Has it really been 10 years? This question may bring along with it an air of nostalgia, especially when referring to Microsoft’s most popular version of Windows — the legendary XP. The thought of Windows as a whole making up approx. 90% of all computer operating systems; and of the whole, XP itself still retaining nearly 45% of all users, says a lot about the worldwide appeal of this PC-based platform.
In today’s posting, we will take a look at the reasons why XP has achieved and maintained the level of global acceptance it has, as well as some projections for its presence in this new decade.
While many users do feel particularly ‘attached’ to XP, there are plenty of others who share a different opinion. Take, for example Lance Ulanoff, Editor in Chief and Senior Vice President of Content for the PCMag Digital Network. In an article posted on September 23rd 2010, he stated the following:
I have no nostalgia for Windows XP. It was a decent operating system with its share of problems, but the longer I run it in the office, while using a smaller Windows 7 laptop as my mobile system and working on a Windows 7 machine at home, the more I notice its shortcomings. Windows XP lacks stability, strong security features like BitLocker, universal search, the Aero interface, innumerable usability features, Device Stage and the overall speed enhancements I enjoy in Windows 7. On the other hand, thanks to three service packs, it does still work.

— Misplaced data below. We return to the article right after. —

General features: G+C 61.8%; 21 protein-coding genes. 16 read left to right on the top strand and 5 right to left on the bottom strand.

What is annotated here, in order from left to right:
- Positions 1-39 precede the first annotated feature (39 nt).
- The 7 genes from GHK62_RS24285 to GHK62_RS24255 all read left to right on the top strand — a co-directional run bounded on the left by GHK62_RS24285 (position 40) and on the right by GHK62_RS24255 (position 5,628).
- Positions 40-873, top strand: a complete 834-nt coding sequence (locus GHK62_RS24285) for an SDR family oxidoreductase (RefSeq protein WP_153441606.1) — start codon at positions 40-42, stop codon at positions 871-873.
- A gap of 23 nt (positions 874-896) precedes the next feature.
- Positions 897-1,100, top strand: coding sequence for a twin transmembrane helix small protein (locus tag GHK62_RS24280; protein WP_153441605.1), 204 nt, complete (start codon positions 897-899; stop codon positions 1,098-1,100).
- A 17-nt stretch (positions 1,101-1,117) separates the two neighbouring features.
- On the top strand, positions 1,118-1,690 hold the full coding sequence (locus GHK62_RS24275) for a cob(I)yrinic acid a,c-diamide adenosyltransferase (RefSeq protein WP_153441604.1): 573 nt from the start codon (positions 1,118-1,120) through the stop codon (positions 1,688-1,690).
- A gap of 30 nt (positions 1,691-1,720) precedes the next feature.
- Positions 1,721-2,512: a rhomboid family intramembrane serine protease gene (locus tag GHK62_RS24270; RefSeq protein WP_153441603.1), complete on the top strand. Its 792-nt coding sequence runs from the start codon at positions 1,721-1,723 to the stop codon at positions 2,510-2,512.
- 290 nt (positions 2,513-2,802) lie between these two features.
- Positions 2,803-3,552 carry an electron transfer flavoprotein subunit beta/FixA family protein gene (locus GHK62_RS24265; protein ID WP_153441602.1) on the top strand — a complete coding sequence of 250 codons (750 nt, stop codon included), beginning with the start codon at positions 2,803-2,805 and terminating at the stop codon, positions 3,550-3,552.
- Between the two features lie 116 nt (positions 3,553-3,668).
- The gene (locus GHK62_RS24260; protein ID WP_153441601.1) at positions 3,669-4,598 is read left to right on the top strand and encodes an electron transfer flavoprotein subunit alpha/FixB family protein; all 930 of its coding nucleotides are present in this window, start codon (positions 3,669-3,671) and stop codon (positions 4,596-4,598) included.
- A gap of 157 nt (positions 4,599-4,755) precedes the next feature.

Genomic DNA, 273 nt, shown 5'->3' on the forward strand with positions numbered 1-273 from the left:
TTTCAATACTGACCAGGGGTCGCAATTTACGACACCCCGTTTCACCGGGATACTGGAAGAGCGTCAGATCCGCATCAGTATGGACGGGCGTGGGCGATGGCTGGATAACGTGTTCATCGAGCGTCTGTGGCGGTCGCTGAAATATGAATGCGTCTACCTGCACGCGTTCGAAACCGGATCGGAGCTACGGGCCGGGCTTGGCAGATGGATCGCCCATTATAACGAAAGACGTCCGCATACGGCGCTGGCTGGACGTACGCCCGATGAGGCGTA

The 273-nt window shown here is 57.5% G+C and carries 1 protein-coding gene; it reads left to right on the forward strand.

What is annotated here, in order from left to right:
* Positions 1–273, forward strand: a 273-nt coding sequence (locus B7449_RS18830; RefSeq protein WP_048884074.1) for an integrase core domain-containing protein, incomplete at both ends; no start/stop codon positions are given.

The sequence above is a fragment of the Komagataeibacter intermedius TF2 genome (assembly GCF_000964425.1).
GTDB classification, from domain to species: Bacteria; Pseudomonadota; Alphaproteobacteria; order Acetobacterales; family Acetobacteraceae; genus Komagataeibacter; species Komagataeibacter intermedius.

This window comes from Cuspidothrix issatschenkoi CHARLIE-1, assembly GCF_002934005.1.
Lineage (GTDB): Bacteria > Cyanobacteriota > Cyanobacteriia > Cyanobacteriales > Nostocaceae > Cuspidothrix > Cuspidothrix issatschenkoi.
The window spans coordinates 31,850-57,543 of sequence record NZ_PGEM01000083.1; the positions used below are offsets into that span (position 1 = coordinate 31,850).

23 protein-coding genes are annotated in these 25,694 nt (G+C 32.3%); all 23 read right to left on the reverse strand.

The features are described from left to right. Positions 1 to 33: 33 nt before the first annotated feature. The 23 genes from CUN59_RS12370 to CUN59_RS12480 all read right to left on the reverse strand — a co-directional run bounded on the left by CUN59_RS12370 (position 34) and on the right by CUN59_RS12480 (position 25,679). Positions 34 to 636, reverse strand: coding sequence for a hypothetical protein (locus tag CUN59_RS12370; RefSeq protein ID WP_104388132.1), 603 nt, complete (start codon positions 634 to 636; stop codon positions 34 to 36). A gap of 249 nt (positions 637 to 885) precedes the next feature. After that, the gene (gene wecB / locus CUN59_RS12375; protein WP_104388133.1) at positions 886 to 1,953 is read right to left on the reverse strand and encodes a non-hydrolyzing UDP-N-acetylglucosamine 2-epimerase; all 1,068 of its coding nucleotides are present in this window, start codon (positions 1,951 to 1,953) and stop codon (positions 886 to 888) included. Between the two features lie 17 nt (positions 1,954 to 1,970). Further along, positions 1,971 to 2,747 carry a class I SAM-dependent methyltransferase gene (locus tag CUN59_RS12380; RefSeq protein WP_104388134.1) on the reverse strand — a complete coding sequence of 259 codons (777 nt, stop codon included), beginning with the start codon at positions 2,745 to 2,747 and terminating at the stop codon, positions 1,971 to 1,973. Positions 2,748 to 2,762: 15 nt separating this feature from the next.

Speaking of Service Packs, let’s take a quick look at when the currently supported desktop versions’ support cycles are up, courtesy of ZDNet’s Ed Bott:
Looking for a laugh? Try visiting Microsoft’s site and viewing their page for XP … it’s really just a big advertisement for Windows 7.
How will this affect AudioAcrobat users? We foresee users of Windows 7 and IE9 having an enriched experience when it comes to basic uses such as browsing the internet and web interfaces involving webcams and microphones; as well as a more powerful platform to conduct labor-intensive tasks such as audio and video editing.
All-in-all, we believe in progressing technology while at the same time enriching the user experience. By the looks of it, Microsoft shares in this vision and will be helping bridge the gap between how we used computers in 2001 vs. how we’ll be using them in 2021.
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